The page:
Organizers of the recent 17th annual Space and Missile Defense (SMD) Symposium in Huntsville, Alabama, were appropriately embarrassed and apologetic after reporters there were, according to numerous accounts, treated more like intruders than guests by overzealous security personnel.

During the conference, at least one reporter was physically blocked when attempting to approach U.S. Navy Vice Adm. James Syring, the Missile Defense Agency’s director, following a keynote address. Other reporters were asked to delete photos they had taken of slide presentations — they refused — and security personnel later parked themselves among media. Even a Washington-based consultant who had paid to attend the conference was hassled by the guards.

Ironies abound, beginning with the fact that freedom of the press is one of the supposedly cherished constitutional principles that the U.S. military, and by extension its contractors, is sworn to protect.

On a more practical level, the SMD conference is one of the few opportunities for media to interact directly with missile defense officials both in government and industry. That in itself is a problem — the sensitive nature of its mission notwithstanding, the MDA spends billions of taxpayer dollars annually and needs more public accountability. Even Congress, which funds missile defense activities, frequently complains about the lack of insight it has into MDA programs. But these related issues only serve to elevate the importance of the SMD conference, making it a must-attend for media organizations covering missile defense.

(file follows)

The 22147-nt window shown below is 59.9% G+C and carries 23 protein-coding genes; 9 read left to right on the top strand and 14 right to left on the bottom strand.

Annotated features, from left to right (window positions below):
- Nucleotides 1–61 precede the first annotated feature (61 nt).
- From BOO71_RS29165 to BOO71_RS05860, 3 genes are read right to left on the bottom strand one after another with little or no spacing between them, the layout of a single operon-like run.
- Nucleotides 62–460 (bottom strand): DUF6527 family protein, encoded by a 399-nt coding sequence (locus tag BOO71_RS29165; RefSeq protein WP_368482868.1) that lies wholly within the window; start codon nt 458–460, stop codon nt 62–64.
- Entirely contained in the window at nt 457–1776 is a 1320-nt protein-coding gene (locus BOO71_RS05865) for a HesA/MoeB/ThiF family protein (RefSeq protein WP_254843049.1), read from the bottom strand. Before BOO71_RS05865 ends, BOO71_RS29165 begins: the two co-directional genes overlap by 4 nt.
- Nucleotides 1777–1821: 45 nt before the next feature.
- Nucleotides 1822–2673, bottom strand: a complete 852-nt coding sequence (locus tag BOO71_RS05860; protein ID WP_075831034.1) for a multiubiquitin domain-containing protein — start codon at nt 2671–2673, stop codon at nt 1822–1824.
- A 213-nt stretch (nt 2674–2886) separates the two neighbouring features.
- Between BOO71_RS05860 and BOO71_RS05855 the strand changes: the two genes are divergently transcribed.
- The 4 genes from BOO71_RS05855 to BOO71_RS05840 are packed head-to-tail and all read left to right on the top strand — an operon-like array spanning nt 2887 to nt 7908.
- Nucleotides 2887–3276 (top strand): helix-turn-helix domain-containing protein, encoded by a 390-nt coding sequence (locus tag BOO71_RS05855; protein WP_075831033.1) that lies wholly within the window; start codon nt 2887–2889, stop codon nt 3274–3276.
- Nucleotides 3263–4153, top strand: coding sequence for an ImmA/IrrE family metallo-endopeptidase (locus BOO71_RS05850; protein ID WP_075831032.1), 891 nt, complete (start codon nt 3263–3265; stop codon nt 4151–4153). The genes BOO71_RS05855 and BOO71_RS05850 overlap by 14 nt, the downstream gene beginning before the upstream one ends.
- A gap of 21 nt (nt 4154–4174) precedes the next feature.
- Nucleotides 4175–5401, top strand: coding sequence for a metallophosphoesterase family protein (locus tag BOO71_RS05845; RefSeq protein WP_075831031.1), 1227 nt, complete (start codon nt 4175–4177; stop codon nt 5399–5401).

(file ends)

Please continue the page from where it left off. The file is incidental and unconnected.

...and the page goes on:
Similarly, the missile defense establishment would be wise to view the conference as an opportunity to get its story out and to build stronger ties with media organizations that are too often regarded with suspicion — and vice versa. In terms of the former, the SMD conference was truly a blown opportunity: MDA officials had a rare chance to bask in the recent successful test of the troubled Ground-based Midcourse Defense system, which failed in its three previous intercept tests, but security’s follies stole the show.

Following the widely reported — this is what reporters do, after all — episode, the National Defense Industrial Association (NDIA), one of the conference’s organizers, wrote a sincere letter of apology to members of the media. The letter, signed by NDIA Chairman Arnold Punaro, characterized the incident as unacceptable and said the organization would take measures to ensure that it doesn’t happen again.

“NDIA understands the important role of the news media, particularly the role of the expert journalistic community, in reporting what is going on in the defense industry to its members and to the larger public,” the letter said.

The letter is an encouraging indication that the NDIA fully recognizes the benefit and importance of constructive interaction between the missile defense community and the news media and is committed to providing the proper venue for that to happen. 

Here’s looking forward to next year’s conference.